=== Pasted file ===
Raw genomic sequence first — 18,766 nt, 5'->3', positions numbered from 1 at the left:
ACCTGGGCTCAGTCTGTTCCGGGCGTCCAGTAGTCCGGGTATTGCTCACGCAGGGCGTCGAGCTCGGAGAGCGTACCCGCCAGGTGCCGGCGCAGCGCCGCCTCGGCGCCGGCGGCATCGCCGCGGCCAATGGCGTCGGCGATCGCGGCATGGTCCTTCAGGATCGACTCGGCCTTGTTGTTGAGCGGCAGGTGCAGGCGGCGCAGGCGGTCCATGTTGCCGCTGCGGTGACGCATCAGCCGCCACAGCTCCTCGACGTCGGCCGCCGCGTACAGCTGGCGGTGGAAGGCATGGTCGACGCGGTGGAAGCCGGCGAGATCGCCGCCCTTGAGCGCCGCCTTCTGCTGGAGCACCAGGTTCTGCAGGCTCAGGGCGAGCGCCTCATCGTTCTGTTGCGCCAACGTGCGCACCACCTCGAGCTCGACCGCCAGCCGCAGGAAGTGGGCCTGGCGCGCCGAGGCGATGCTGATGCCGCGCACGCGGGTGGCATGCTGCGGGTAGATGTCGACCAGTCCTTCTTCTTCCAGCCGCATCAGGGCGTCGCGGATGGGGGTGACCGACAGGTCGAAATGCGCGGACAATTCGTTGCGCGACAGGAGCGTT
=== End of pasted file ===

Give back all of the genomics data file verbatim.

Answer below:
Raw genomic sequence first — 18,766 nt, 5'->3', positions numbered from 1 at the left:
ACCTGGGCTCAGTCTGTTCCGGGCGTCCAGTAGTCCGGGTATTGCTCACGCAGGGCGTCGAGCTCGGAGAGCGTACCCGCCAGGTGCCGGCGCAGCGCCGCCTCGGCGCCGGCGGCATCGCCGCGGCCAATGGCGTCGGCGATCGCGGCATGGTCCTTCAGGATCGACTCGGCCTTGTTGTTGAGCGGCAGGTGCAGGCGGCGCAGGCGGTCCATGTTGCCGCTGCGGTGACGCATCAGCCGCCACAGCTCCTCGACGTCGGCCGCCGCGTACAGCTGGCGGTGGAAGGCATGGTCGACGCGGTGGAAGCCGGCGAGATCGCCGCCCTTGAGCGCCGCCTTCTGCTGGAGCACCAGGTTCTGCAGGCTCAGGGCGAGCGCCTCATCGTTCTGTTGCGCCAACGTGCGCACCACCTCGAGCTCGACCGCCAGCCGCAGGAAGTGGGCCTGGCGCGCCGAGGCGATGCTGATGCCGCGCACGCGGGTGGCATGCTGCGGGTAGATGTCGACCAGTCCTTCTTCTTCCAGCCGCATCAGGGCGTCGCGGATGGGGGTGACCGACAGGTCGAAATGCGCGGACAATTCGTTGCGCGACAGGAGCGTT